Arias Tours Europe, Will Watch Soccer Game
President Oscar Arias left for Europe this week to promote trade and cheer on Costa Rica’s National Soccer Team as it plays Germany in the opening match of the World Cup today.
He departed Monday afternoon for his first international excursion since he took office May 8 – a two-week European tour that will include visits to the United Nations Office in Geneva, an audience with the Pope in the Vatican, and visits to the World Trade Organization (WTO) and the International Labor Organization (ILO).
Before he left, Arias told reporters gathered at Juan Santamaría International Airport outside San José that he hopes to limit the time he spends outside Costa Rica during this term.
“I hope to leave much less than 20 years ago,” he said, explaining that a large part of his job during his first term was promoting peace in Central America, but national issues are now his priority.
In keeping with this statement, Arias started the midday press conference with two announcements about national policy.
The Social Security System (Caja) will double government payouts for 74,400 people who are unable to work, Arias said (see separate article).
He also announced a temporary tax on luxury homes intended to fund improvements in housing conditions for people living in shantytowns (see separate article).
Including the plans among his promised improvements to education, public security and the standard of living for the poor, Arias said change will require investment from taxpayers.
“It has to come from the pockets of the Costa Rican people,” he said.
Repeating his support for the Central American Free-Trade Agreement with the United States (CAFTA), Arias said foreign investment could help pay for social programs.
“If we don’t have CAFTA, we have to pay (more) taxes,” he said.
Arias told reporters he aims to take advantage of the excitement surrounding the World Cup to stoke interest in his nation.
“I am going to promote Costa Rica; I am going to promote tourism; I am going to promote foreign investment,” he said. “The opportunity we have is to position Costa Rica in this moment.”
During the conference, Arias repeatedly declined to comment on the chances of Costa Rica’s embattled soccer team – La Selección – beating Germany.
“I don’t have confidence in my ability as a prophet,”Arias joked after being asked if he had confidence in the team.
As of Monday, La Selección had lost four of five warm-up matches. Arias compared his cautious optimism about the team’s prospects to the doubts he had before successfully negotiating the Central American peace deal that earned him a Nobel Peace Prize during his first term as President (1986-1990).
“A pessimist is an optimist who is well informed,” he said dryly, later smiling as he wished the team luck.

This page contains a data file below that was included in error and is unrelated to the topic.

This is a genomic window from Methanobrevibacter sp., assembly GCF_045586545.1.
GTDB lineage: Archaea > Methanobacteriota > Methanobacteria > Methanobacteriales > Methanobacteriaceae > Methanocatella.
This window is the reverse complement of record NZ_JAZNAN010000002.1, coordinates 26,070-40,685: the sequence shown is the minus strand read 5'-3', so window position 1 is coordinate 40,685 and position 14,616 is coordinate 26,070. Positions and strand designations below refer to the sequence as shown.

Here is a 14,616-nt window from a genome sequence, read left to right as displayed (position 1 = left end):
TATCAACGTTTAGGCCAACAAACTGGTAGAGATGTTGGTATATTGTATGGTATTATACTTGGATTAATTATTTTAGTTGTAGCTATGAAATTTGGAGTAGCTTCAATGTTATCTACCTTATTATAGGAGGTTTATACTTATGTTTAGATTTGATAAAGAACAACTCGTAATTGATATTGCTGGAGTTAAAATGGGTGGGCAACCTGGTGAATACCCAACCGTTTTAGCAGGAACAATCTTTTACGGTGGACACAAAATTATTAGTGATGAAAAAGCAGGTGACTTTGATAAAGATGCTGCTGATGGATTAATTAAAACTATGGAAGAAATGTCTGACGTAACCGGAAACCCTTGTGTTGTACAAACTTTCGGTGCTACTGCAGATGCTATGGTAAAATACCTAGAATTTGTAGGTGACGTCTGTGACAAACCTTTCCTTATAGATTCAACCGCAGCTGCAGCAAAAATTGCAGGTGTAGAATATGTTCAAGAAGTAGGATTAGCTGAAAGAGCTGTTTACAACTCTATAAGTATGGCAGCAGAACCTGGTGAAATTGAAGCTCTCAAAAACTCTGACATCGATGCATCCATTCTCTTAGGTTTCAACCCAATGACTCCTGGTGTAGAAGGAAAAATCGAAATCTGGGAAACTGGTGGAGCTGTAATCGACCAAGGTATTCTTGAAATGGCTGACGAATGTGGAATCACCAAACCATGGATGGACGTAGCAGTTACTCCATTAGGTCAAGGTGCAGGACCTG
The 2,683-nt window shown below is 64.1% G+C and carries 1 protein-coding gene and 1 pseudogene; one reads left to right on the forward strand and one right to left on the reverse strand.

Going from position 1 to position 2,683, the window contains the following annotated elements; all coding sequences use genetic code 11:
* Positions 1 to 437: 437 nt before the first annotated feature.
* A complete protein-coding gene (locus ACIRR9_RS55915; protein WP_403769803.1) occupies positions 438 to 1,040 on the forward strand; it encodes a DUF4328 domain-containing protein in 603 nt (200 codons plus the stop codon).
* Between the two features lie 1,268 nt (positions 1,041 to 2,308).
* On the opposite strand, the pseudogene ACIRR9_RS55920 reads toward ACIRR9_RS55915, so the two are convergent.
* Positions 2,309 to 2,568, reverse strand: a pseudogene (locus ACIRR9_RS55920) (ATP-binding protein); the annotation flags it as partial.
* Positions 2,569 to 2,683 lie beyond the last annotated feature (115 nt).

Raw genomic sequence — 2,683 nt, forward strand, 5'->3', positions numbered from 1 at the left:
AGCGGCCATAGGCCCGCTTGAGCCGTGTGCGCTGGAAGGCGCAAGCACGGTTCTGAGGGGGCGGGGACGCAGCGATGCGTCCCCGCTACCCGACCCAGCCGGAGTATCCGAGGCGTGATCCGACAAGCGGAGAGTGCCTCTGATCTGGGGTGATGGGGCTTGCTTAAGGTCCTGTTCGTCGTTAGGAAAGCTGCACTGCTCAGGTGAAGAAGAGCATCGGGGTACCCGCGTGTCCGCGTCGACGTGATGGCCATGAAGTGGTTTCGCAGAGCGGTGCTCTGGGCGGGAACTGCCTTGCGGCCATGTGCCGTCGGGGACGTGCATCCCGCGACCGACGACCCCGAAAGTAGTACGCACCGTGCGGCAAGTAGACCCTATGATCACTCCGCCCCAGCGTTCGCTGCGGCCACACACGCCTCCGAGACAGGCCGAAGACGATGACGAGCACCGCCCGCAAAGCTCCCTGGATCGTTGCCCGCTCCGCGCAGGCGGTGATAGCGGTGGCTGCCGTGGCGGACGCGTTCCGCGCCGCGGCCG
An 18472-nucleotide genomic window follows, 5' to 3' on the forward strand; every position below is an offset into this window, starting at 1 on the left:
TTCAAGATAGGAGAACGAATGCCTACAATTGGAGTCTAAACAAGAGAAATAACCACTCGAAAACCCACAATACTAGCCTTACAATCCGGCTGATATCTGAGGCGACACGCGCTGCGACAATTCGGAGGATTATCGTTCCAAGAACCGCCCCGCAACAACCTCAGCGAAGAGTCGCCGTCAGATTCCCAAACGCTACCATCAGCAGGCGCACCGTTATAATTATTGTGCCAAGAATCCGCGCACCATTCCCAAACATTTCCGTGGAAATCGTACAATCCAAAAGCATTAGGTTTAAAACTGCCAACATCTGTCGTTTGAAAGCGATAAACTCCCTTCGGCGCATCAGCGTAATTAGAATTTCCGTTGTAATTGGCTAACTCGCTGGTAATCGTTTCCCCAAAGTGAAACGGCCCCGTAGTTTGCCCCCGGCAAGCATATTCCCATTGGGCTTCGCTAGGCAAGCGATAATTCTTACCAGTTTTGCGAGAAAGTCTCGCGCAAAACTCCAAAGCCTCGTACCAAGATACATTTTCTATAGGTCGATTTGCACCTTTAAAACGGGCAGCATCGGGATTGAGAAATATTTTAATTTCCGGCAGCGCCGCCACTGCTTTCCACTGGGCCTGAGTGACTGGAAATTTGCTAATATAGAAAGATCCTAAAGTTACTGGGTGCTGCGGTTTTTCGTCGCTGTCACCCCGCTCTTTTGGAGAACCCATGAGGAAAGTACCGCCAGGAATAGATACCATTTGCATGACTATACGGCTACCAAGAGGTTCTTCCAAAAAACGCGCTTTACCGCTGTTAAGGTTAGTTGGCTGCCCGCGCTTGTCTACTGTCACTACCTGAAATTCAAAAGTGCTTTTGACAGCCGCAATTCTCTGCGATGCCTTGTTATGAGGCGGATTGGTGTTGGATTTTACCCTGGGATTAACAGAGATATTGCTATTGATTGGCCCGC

Since he was invited to the game by the German government, neither he nor Costa Rica had to pay for him to watch the match, Arias said.
Though Arias will spend one afternoon watching soccer, his itinerary is chock-full of diplomatic meetings and trade discussions.
On Tuesday, he visited permanent Costa Rican missions at the United Nations Office in Geneva. On Wednesday, he denounced arms construction and trade and spoke in favor of a proposed anti-arms trade treaty during a ministerial summit on armed conflict and development at the United Nations Office, according to a statement from Casa Presidencial.
Saying that 1,000 people die every day from gun violence and tens of thousands of child soldiers die every year, Arias asked representatives at the summit to support an anti-arms trade treaty to “require our countries not to transfer weapons to states, groups or individuals if there is reason to believe the weapons will be used to violate human rights or existing international law.”
Over 30 countries have expressed support for the initiative, the statement said, though others feel it infringes on their right to defend their security interests.
“When it comes to the link between conventional weapons, armed violence and crippled development, the evidence is so overwhelming that practically no one disputes it,” Arias said. Over the past decade, Latin America has seen its gross domestic product slashed by 12% each year because of armed conflicts, he said.
Arias’ Foundation for Peace and Human Progress, legal experts at England’s Cambridge University and a group of nonprofit organizations drafted the anti-arms trade treaty, which Arias urged summit representatives to discuss during the U.N.
Programme of Action on Small Arms and
Light Weapons meeting later this month.
Today, before heading to the Allianz Arena to watch La Selección face Germany in the first game of the World Cup, the President plans to meet with German Chancellor Angela Merkel.
Tomorrow, he plans to meet with a group of Germany business leaders at the Costa Rica Arena investment fair (TT, May 26).
In Italy during the second week of his trip, Arias plans meet with the Pope, Italian President Giorgio Napolitano and Italian business leaders.
Arias, who is accompanied on his trip by Foreign Relations Minister Bruno Stagno, Foreign Trade Minister Marco Ruiz and Labor Minister Francisco Morales, is scheduled to return to Costa Rica June 16.
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